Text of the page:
Size: 380 pages (so far...)
My professional status: independent web designer/developer
Website client: me
Dates: May 2006 - present
Brief: inspired by the first Webstock, I decided it was high time to get myself a blog. From a professional standpoint I felt it would be useful to know how to actually set one up, and it would enable me to develop an understanding of the blogosphere by actually participating in it.
From a personal point of view I wanted to write about all the things that interest me, all the things I'm passionate about. Having spent years on various message boards writing (and ranting!) about all kinds of stuff, I felt it would be nice to have my thoughts collected together in one place, rather than scattered across the internet. I also wanted to use my blog as a place to practice and hone my writing skills.
If someone actually visited my blog and read what I had to say, that would be a bonus, but it wasn't the reason why I was doing it.
I can only hope your articulate essay gets picked up around the blogosphere - not just in NZ, but globally. Sadly, you could replace "Paul Henry" with any number of prominent media names who somehow think bigotry is acceptable.Beth - MD, USA (comment on my blog post "The demise of Paul Henry and the rise of racism in New Zealand")
My responsibilities included:
- Selection of a suitable blogging tool and appropriate template - I chose Blogger because it was the most popular, and also because it was so simple to set up
- Some restyling of the original template (Rounders4 by Doug Bowman) - including the integration of a new header and various new text styles
- Research into and integration & adaption of a wide range of blog widgets, including label cloud, archive calendar, followers, Technorati ranking, switch menu, blogroll, automatic Technorati tag creator, year and month breadcrumbs, Site Meter, HitTail, expandable post summaries and a number of most popular posts widgets
- Writing "how to" posts for other bloggers, with clear instructions on how to add and personalise all the widgets found on my blog
- Undertaking a large amount of online research for many of my posts - particularly the political opinion pieces. I believe that the art of persuasion includes the need for factual background information with links to as wide a variety of sources as possible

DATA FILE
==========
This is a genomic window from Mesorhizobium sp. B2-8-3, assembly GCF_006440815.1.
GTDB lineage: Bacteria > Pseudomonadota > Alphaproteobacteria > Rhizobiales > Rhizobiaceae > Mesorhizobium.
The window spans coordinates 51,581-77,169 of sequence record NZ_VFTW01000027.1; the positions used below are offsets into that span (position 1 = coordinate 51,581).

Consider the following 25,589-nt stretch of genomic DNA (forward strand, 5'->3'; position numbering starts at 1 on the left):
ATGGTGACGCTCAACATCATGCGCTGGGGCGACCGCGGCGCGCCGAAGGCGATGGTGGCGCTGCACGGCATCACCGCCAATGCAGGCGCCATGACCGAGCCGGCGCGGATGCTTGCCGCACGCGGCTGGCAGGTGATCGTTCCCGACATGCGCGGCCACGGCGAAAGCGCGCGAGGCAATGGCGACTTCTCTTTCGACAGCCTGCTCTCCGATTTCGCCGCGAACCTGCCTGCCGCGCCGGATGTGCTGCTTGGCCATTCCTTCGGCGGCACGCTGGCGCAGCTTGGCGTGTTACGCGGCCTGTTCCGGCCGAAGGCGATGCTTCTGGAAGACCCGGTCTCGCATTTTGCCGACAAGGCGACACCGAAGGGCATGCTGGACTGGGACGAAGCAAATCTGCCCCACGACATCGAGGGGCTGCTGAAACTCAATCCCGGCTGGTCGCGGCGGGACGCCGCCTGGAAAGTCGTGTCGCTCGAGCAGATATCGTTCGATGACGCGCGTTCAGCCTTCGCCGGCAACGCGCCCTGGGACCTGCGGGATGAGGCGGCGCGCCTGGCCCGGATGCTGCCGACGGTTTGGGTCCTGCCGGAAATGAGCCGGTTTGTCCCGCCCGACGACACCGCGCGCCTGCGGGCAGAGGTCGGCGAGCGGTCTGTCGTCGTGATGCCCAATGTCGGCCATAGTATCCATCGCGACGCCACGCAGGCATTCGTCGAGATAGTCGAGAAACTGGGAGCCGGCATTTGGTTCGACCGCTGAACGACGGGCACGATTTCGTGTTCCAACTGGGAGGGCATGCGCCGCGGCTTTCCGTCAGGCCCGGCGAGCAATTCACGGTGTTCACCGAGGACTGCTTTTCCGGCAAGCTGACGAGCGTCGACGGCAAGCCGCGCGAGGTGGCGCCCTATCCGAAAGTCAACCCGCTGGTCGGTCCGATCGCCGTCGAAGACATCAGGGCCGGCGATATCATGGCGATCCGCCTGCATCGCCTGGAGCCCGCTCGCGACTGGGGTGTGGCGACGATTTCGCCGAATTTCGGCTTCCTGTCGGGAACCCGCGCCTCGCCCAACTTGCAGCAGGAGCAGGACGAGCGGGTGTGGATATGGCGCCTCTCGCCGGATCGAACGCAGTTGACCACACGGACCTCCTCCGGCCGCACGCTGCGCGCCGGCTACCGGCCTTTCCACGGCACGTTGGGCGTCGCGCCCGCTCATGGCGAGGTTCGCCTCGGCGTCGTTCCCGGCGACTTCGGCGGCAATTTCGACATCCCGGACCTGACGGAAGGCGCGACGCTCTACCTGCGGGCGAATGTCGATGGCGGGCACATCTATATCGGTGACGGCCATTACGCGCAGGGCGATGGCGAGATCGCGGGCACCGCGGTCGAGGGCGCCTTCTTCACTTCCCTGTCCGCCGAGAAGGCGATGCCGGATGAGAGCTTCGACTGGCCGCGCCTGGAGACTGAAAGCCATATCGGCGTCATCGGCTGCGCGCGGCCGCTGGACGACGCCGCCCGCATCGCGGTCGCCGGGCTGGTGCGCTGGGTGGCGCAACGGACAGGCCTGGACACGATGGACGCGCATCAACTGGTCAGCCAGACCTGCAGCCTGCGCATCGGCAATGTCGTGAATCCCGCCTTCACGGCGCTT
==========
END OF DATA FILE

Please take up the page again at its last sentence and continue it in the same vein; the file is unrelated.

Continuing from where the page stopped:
- Writing and editing all the other content - because of course that's the point, isn't it?
- Everything else.
I love my blog. It's great to have a place to write where I can say whatever I like, and where I have no limitations on the subject matter or how I approach it. It's always been a blog about my passions, so I get quite passionate at times. I've even been known to swear. It can be radically political one moment, and sweetly musing the next. I write about whatever I feel like writing about - and as I have many interests the subject matter found at WebWeaver's World is pretty broad.
Although I write my blog for myself rather than aiming at a specific audience, I do have quite a decent readership. When I'm writing regularly it's somewhere between 100 and 150 visitors a day, dropping to around 50 a day when I'm not writing much. I've found that some subjects are more popular than others - a post about Clay Aiken can get 2,000 visitors in one day, whereas a post about US politics might only receive a handful. Go figure. There are some posts - First they came for the Jews... variations on a theme and Wanted: 1950s wife for example, that just keep on getting hits - months and even years after I wrote them. Google is definitely my friend when it comes to directing visitors to my blog.
The research aspect of my writing is very important to me. I think it's vital to back up what you're saying (especially when writing about politics) with a whole lot of good research and trustworthy links from a wide range of sources. If I'm to change anyone's mind, or open anyone's eyes, my arguments have to be clear, coherent, and verifiable.
You can read more about my WebWeaver's World writing style on my Writing for the web page.
Addendum, 2015 ...you may notice, if you do visit my blog, that I haven't written in it for a considerable period of time. Which makes me a bit sad. But then I remember that I could easily spend a whole day writing a single blog post, especially if it was a political one requiring heaps of thinking and research.
And I know that the reason that I don't write in it any more is because I choose to do a heap of other things instead (particularly being in a band and being the webmaster for their website), which is fine. There are only so many hours in the day. And I know that if I feel like it one day, I may just go back and start writing in it again...